ShareThis Page

Monessen girls battle back

| Friday, Feb. 1, 2013, 12:01 a.m.
Monessen's Mariah Ward concentrates on the basketball as she guards Winchester Thurston's Brytney Humphries.

Chad Carroto photo.
Monessen's Mariah Ward concentrates on the basketball as she guards Winchester Thurston's Brytney Humphries. Chad Carroto photo.

Charles Dickens wrote “A Tale of Two Cities,” one of the most famous fiction books in history, in 1859.

Thursday night, Monessen coach Gina Naccarato and her Lady Greyhounds wrote a non-fiction piece that could be titled “A Tale of Two Halves” with their thrilling 49-47 Section 4 A win over second-place Winchester Thurston.

As it has done all season, Monessen (5-11, 3-4) came out sluggish in the first half, but on this night, but gave a frantic performance in the second half.

Down 28-16 early in the third quarter, the Lady Hounds pulled out the win with a putback on an offensive rebound by Mariah Ward with two seconds left.

The Lady Bears (10-7, 5-3) were out of timeouts and could not get the ball inbounds as time expired.

“For some reason all season, we aren't ready to play in the first half, and we have to stop doing that,” Naccarato said. “The second half, the girls put together a heck of a half.”

The teams came out slow offensively and traded buckets midway through the quarter, but after Cara Grogan hit a shot to give Monessen an 8-7 lead, Lexi LoNero scored five quick points en route to an 11-10 Winchester Thurston lead after one quarter.

Shortly after, Monessen went ice cold.

Chelsea Szakal recorded an old-fashioned three-point play with 6:21 to go in the second quarter to cut the deficit to 14-13, but the Lady Hounds only managed one more point the rest of the quarter.

The guests, looking to lock up second place in the section, took a 25-14 lead into the break.

So what did Naccarato, one of the most passionate basketball performers in Mon Valley history, say to fire up her team at the half?

“I didn't really say too much, and I didn't have to because one of our captains took care of it,” Naccarato said with a look of pride. “That was the voice they needed to hear.”

Down 28-16 moments into the third quarter, Monessen went on one of its vintage runs to get back in the game, scoring 11 of the next 13 points, but Winchester Thurston held on and led 37-33 entering the fourth quarter.

A 3-pointer by Mariha Johnson gave the Lady Hounds a 42-41 lead, their first since the score was 8-7 after Grogan's early basket in the first quarter.

“Mariha hit those key shots and we needed that from her,” Naccarato said of Johnson's clutch shots. “They were keying on (Ward and Szakal) and hopefully teams now see that they can't just focus on those two.”

The lead changed hands four times over the last four minutes, but the Lady Bears' Shala Barney scored inside to knot the contest at 47-47 with 22 seconds to go.

After the basket, Winchester Thurston took its last time out.

Monessen inbounded the ball under its own hoop and after it crossed half court, Naccarato took another time out to set up a last second play.

Monessen worked the ball to the high post and Grogan put up a jumper that rimmed out.

Ward grabbed the offensive rebound and hit the game-winner.

Ward finished with 19 points and 10 rebounds, while Szakal had 15 points and 15 rebounds for Monessen.

“We have been working on rebounds and it is a big part of it,” Naccarato said of her team, which recorded 15 offensive rebounds.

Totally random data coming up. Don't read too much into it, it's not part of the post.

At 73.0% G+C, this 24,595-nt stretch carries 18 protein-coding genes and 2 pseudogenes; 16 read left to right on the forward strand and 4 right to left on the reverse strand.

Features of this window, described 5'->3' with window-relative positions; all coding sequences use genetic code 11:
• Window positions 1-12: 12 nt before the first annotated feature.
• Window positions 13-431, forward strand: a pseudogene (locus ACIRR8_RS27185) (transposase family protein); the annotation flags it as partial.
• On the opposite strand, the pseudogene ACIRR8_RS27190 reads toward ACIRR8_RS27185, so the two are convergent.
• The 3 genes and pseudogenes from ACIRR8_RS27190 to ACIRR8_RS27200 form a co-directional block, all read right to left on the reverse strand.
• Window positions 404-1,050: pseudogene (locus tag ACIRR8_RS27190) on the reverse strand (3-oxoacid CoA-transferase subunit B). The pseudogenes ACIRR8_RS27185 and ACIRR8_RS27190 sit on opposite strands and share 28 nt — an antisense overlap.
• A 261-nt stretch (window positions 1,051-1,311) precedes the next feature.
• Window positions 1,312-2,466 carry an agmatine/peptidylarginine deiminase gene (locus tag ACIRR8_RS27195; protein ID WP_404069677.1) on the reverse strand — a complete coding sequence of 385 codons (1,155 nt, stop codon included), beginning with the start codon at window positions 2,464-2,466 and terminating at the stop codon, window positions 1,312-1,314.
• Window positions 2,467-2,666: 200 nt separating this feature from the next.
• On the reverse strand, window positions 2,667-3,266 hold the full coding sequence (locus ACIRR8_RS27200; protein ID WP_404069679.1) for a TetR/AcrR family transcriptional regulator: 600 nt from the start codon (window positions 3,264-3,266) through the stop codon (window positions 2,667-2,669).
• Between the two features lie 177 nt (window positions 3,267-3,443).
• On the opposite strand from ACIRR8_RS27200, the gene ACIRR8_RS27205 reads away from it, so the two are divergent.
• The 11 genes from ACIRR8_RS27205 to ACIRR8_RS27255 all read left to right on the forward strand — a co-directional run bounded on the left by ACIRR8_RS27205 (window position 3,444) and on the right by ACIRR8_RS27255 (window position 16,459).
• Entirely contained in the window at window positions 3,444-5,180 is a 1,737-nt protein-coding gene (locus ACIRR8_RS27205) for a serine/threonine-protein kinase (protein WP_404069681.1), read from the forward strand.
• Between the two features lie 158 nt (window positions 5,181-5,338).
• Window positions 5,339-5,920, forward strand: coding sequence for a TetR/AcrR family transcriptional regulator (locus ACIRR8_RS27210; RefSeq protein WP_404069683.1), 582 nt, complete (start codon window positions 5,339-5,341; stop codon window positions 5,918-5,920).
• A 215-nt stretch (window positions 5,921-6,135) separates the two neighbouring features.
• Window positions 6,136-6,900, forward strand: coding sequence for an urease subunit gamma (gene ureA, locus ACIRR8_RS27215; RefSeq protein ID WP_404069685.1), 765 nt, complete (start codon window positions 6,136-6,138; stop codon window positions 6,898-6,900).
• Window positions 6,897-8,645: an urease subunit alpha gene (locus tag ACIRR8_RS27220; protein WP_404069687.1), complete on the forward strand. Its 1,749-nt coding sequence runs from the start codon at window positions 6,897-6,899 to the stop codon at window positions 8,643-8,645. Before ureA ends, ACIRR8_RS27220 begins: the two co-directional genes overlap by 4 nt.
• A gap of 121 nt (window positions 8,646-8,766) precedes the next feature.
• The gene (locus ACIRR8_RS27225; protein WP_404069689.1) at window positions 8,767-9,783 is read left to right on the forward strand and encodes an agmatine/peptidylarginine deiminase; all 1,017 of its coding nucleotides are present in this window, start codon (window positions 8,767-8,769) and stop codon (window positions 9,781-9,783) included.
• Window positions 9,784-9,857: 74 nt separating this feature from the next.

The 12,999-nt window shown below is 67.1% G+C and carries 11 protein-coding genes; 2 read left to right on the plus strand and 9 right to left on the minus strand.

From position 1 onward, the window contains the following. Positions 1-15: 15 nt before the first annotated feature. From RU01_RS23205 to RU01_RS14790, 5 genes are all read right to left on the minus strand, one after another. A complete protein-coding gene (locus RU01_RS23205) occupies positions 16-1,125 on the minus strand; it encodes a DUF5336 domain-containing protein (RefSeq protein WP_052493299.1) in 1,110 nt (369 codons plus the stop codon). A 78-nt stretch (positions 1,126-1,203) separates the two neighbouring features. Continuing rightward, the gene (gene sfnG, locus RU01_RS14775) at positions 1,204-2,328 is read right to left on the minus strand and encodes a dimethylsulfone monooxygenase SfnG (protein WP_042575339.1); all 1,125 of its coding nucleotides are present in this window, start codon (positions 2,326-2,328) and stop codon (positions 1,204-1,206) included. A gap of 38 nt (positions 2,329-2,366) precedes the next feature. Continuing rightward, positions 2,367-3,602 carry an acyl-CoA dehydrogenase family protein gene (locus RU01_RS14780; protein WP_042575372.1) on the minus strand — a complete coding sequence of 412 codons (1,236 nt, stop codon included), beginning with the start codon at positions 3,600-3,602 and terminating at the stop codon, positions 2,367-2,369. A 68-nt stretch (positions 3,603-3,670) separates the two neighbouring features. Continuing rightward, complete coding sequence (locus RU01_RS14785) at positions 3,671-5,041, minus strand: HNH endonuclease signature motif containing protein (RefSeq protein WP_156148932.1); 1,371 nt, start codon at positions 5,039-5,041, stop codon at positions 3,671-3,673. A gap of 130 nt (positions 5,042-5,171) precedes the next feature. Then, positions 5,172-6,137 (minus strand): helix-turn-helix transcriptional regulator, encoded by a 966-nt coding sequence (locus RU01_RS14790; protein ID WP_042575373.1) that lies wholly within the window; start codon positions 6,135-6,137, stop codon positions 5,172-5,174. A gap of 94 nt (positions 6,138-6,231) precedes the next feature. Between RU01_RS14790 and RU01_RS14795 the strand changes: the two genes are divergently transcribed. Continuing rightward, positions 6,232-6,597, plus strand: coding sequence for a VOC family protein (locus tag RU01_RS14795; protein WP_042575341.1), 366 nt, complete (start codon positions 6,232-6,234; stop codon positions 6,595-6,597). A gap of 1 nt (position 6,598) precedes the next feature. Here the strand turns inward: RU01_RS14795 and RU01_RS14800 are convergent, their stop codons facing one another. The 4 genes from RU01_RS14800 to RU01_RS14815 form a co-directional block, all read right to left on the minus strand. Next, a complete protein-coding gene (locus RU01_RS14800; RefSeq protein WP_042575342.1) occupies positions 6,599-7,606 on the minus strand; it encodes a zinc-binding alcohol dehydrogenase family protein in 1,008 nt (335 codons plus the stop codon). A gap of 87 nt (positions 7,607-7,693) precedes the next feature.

LoNero (16) and Brytney Humphries (15) combined for 31 points for the Lady Bears.

Next up for Monessen is Westinghouse at home in a non-section game at 1 p.m. Saturday before facing three key section contests that will dictate if the Lady Hounds will make the post-season.

They are at Geibel Monday, at Frazier Wednesday, and home with Clairton Feb. 9.

“These are all key games and my thing is is that we need to win all of our games to get in,” Naccarato said. “We can't rely on someone else to win to get us in.”

Bill Hughes is a feelance writer.

TribLIVE commenting policy

You are solely responsible for your comments and by using you agree to our Terms of Service.

We moderate comments. Our goal is to provide substantive commentary for a general readership. By screening submissions, we provide a space where readers can share intelligent and informed commentary that enhances the quality of our news and information.

While most comments will be posted if they are on-topic and not abusive, moderating decisions are subjective. We will make them as carefully and consistently as we can. Because of the volume of reader comments, we cannot review individual moderation decisions with readers.

We value thoughtful comments representing a range of views that make their point quickly and politely. We make an effort to protect discussions from repeated comments either by the same reader or different readers

We follow the same standards for taste as the daily newspaper. A few things we won't tolerate: personal attacks, obscenity, vulgarity, profanity (including expletives and letters followed by dashes), commercial promotion, impersonations, incoherence, proselytizing and SHOUTING. Don't include URLs to Web sites.

We do not edit comments. They are either approved or deleted. We reserve the right to edit a comment that is quoted or excerpted in an article. In this case, we may fix spelling and punctuation.

We welcome strong opinions and criticism of our work, but we don't want comments to become bogged down with discussions of our policies and we will moderate accordingly.

We appreciate it when readers and people quoted in articles or blog posts point out errors of fact or emphasis and will investigate all assertions. But these suggestions should be sent via e-mail. To avoid distracting other readers, we won't publish comments that suggest a correction. Instead, corrections will be made in a blog post or in an article.